Have you ever known anyone going through infertility? Chances are you have. Infertility affects about 1 in 8 couples, so it’s very likely that someone in your direct social circle has faced challenges in getting pregnant. This week is National Infertility Awareness Week (April 24-30, 2016) and the theme this year is “#StartAsking.”
One of the goals of the #StartAsking campaign is to raise awareness of the disease of infertility and to help the people going through infertility start a larger conversation about treatment and family building options. I have to say that as an infertility advocate, I can’t wait until there is national recognition of the need for legislative and other action. But what about you? How does this help you to understand what to ask and how to support those people that you love?
Infertility is a taboo topic, and these conversations can get uncomfortable quickly. It’s pretty easy to ask an innocent question that sets off your loved one dealing with the emotional turmoil of infertility. You may not have even realized you said something that was insensitive. This turns people off from having any conversations at all, which leads to isolation and withdrawal from support systems.
Come From A Place of Not Knowing
You probably have ideas about infertility and what it means to go through the challenges of treatment. With those preconceived notions, it’s easy to ask questions from an uneducated and oftentimes insensitive place. It’s not that you want to hurt anyone’s feelings. In fact, you’re coming from a caring and loving position and you’re doing the best you know how. My challenge to you is to broach the topic from a place of “not knowing.” Ask open ended questions and show compassion in your responses. For example, instead of asking “are you going to start IVF?” you can ask “how are you feeling about the treatment process? I imagine it would be stressful, and I’m so sorry you’re faced with this.”
Explore Your Own Anxiety Regarding the Topic
If you feel resistant or uncomfortable when this topic comes up with your friend or family member, I encourage you to take a look at where those feelings come from. Is it because you are uneducated about infertility, or maybe you don’t believe that sex is something to be discussed openly? You may have limited understanding of the desire to become a parent because you are on a different path. It could be that you just have no freakin’ idea of what to say to make them feel better. Take the pressure off of yourself, because it’s not your job to fix things for that person. It’s your job to support them, and if your own feelings are hindering your ability to provide that support then spend some time reflecting on that. Getting to the root of your discomfort will serve both of you.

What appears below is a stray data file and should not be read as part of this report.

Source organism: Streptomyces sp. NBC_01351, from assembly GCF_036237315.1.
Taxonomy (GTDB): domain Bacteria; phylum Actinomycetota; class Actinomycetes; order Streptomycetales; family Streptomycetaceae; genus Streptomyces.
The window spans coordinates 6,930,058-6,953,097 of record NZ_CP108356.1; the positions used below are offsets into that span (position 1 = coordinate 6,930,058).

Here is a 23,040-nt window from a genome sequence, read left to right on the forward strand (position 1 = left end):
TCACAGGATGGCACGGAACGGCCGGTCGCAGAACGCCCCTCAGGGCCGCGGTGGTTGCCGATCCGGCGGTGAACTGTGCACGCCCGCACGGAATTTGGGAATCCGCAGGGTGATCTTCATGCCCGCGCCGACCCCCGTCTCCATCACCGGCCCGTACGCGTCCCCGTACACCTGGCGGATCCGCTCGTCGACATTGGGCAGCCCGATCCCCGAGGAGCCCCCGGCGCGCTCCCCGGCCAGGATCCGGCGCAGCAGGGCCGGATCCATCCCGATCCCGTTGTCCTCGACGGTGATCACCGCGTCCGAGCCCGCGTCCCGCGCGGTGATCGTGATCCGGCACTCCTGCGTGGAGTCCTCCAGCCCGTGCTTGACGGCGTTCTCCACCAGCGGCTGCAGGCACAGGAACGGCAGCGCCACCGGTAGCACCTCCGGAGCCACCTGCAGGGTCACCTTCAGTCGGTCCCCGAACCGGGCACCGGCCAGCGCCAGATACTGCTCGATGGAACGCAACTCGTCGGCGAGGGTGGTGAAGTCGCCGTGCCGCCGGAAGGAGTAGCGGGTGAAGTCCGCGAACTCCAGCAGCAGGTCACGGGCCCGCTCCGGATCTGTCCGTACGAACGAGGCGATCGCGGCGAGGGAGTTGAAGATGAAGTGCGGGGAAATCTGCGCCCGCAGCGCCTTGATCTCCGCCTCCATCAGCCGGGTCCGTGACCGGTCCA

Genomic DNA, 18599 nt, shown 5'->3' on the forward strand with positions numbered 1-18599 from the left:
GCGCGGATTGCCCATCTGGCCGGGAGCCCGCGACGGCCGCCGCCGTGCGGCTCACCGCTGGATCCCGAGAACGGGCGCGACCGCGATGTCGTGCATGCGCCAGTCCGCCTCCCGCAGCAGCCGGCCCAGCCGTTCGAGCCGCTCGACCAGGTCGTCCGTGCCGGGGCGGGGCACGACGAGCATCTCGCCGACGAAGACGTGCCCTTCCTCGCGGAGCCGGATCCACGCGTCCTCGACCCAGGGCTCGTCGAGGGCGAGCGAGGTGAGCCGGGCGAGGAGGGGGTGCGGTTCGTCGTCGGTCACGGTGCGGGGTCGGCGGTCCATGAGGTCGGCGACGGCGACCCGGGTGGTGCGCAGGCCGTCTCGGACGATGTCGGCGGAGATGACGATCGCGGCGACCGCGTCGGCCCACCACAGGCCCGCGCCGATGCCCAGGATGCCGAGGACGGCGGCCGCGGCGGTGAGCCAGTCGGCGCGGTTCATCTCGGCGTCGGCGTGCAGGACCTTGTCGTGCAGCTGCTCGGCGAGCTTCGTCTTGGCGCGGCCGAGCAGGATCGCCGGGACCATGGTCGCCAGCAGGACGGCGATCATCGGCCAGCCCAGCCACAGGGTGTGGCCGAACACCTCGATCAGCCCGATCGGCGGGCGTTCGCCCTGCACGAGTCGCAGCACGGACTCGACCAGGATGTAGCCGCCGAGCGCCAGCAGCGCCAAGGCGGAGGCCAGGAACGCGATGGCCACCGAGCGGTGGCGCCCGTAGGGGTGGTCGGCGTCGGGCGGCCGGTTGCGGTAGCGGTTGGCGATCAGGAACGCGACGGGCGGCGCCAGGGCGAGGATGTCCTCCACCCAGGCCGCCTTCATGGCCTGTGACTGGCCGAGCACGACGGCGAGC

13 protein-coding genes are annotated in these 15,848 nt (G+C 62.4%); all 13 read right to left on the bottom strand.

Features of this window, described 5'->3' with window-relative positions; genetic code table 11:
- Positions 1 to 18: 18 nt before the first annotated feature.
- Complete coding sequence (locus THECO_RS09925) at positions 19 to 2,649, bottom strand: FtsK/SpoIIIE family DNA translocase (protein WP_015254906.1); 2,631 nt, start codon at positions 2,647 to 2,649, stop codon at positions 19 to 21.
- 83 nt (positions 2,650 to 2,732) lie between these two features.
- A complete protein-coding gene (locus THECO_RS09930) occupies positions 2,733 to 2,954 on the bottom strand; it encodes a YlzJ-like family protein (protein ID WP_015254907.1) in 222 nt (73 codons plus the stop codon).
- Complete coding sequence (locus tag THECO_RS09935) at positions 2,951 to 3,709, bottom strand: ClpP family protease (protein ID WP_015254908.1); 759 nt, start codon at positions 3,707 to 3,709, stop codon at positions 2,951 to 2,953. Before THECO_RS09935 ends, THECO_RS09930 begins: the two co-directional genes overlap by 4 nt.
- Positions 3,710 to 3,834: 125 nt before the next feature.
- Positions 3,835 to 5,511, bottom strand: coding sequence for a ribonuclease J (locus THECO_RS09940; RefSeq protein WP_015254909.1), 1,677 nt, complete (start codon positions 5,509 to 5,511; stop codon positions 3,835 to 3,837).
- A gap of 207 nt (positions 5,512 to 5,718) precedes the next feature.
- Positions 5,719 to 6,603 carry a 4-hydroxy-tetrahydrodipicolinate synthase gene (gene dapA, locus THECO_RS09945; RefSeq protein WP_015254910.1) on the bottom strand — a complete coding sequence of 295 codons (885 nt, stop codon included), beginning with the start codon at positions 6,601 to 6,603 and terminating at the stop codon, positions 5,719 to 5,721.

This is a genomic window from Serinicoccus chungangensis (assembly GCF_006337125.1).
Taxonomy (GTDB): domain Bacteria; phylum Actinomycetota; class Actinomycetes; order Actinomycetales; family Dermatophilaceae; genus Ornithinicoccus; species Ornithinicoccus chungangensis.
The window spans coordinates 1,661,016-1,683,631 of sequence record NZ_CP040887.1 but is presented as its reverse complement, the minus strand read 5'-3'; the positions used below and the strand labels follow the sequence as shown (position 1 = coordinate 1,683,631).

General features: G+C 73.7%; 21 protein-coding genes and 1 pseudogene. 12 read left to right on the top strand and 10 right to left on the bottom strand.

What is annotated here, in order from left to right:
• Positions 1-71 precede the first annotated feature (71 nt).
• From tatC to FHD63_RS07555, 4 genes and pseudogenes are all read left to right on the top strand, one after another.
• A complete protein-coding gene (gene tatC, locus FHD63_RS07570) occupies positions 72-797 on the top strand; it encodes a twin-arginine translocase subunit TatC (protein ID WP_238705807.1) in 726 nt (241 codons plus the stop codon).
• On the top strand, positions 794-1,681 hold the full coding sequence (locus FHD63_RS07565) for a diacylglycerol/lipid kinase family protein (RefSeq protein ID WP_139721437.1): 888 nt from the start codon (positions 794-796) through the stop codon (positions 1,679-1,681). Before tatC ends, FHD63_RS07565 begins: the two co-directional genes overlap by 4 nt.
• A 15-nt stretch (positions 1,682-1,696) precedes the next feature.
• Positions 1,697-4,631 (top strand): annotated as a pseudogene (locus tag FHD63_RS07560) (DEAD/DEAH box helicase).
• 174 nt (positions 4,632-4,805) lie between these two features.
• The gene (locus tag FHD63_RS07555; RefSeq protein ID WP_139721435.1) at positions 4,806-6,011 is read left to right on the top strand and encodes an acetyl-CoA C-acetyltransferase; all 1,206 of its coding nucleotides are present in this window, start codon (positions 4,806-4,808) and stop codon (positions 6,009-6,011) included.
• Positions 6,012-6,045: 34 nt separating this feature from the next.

Share a Bit of Your Own Vulnerability
Although you may not have faced infertility yourself, you can understand when someone is hurting. Pain is part of the human experience; in other words, everyone goes through hard stuff. Sometimes people see it as a weakness to open up or cry so they put on a happy face or a mask to cover their true feelings. If your infertile friend is doing that, one way to break through the barriers and get to a place where you can support them is to share some of your own vulnerability. Share about a time where you were faced with something that felt insurmountable and emotionally taxing. A word of caution here-don’t get into the process of comparing pain or going “tit for tat” about the situation. Also, don’t explain how hard it is to be a parent (yes – it’s the hardest thing to be a parent, but this is not your audience at the current moment). Vulnerability is an opportunity for connection – so connect with their pain. After all, you understand hurt because you’ve been there too, even if it looked a little different.
I’m passionate about working with all aspects of infertility – from individuals and couples going through it, to helping people who want to be a support for their family or friends. I know these conversations are hard, but please #StartAsking the uncomfortable questions so we can have real honest discussions and reduce the stigma surrounding infertility.
I’m a Marriage and Family Therapist in the Clear Lake area of Houston, Tx. If you find that you need some extra support during your infertility journey or you are struggling to support someone you love who’s going through it, please call me for a free phone consultation at (832) 827-3288. If you’re a resident of Texas, I can provide online therapy as well. Don’t struggle alone, reach out for help. Don’t hesitate, #StartAsking today.